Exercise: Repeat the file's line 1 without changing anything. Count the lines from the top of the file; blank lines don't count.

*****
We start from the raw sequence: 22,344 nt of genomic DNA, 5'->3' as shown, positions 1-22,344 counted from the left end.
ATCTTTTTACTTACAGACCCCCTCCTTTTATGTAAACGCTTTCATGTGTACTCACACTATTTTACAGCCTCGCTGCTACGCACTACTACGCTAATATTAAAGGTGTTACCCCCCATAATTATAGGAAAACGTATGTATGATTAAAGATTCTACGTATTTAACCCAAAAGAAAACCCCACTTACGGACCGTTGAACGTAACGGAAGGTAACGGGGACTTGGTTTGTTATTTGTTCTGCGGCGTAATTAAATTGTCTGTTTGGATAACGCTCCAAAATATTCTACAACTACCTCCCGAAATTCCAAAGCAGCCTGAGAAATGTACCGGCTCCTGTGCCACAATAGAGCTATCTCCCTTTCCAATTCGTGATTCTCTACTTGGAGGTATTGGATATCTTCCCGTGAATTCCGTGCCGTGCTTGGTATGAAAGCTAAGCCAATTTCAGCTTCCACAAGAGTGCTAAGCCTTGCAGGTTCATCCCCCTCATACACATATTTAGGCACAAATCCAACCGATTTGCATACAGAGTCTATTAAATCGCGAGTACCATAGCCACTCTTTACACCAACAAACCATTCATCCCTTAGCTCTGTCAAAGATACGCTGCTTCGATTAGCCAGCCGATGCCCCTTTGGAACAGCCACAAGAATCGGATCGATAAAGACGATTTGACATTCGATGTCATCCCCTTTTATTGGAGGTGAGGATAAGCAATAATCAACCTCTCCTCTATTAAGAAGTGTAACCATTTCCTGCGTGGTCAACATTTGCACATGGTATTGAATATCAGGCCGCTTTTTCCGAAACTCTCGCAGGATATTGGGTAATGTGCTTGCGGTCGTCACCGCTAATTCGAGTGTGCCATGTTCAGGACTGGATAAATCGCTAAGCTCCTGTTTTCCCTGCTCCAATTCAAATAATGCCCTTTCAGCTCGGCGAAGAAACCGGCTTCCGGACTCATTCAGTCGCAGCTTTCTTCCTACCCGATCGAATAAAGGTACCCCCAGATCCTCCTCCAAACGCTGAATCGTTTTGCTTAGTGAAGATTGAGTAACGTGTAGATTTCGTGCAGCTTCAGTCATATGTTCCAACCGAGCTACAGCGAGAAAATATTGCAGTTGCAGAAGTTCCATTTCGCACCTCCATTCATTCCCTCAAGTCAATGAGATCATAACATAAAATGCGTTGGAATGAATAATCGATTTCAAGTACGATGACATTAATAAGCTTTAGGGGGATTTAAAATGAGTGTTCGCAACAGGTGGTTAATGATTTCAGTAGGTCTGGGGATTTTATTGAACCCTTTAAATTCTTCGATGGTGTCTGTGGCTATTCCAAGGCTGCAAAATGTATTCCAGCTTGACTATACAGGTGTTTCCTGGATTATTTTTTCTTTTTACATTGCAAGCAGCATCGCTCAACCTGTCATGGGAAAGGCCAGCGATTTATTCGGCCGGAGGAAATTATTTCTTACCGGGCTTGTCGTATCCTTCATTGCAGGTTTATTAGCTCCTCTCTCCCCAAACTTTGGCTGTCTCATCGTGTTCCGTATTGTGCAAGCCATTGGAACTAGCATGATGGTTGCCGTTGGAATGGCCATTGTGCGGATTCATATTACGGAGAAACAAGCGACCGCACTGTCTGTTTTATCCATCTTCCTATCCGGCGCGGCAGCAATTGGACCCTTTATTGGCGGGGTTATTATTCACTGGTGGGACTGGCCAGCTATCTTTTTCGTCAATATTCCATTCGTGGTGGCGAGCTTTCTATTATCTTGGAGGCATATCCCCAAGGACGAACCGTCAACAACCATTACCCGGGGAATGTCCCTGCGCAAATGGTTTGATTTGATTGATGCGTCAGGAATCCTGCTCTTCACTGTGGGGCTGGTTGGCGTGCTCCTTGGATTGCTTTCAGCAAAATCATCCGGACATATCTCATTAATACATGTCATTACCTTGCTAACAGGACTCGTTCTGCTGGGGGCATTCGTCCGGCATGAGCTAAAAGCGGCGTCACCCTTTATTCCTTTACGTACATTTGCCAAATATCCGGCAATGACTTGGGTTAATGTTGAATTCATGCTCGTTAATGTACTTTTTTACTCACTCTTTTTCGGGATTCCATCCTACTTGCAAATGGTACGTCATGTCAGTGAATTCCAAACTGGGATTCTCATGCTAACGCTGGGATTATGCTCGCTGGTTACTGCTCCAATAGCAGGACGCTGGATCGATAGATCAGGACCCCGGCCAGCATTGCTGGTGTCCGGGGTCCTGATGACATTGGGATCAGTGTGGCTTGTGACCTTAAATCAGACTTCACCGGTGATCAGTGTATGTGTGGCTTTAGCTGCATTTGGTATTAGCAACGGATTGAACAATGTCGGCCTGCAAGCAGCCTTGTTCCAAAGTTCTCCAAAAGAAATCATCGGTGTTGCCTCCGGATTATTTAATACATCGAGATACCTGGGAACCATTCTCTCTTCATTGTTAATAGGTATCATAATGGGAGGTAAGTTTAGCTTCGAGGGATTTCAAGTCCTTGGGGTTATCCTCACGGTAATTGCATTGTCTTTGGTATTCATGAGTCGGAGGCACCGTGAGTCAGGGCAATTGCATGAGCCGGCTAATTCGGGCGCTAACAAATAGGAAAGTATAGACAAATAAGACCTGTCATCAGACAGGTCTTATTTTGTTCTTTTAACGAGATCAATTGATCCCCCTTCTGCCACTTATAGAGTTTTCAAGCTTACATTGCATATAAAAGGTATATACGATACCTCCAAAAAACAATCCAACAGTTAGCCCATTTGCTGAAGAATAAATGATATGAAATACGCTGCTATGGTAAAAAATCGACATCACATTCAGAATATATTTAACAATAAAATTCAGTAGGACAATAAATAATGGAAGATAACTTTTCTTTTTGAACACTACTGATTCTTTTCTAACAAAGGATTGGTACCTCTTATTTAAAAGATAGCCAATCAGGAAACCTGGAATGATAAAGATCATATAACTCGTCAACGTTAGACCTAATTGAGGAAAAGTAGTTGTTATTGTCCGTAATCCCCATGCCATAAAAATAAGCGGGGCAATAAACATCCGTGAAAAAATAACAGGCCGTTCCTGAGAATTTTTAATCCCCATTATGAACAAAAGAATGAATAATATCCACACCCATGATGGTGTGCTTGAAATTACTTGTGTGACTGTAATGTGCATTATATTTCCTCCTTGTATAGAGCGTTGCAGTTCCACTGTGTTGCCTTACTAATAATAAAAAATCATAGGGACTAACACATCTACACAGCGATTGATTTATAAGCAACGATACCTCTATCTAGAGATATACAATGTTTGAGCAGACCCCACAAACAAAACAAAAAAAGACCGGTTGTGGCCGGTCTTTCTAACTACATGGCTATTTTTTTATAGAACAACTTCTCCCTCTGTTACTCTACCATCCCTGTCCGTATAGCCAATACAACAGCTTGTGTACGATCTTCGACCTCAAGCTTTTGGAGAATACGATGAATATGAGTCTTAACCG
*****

We start from the raw sequence: 22,344 nt of genomic DNA, 5'->3' as shown, positions 1-22,344 counted from the left end.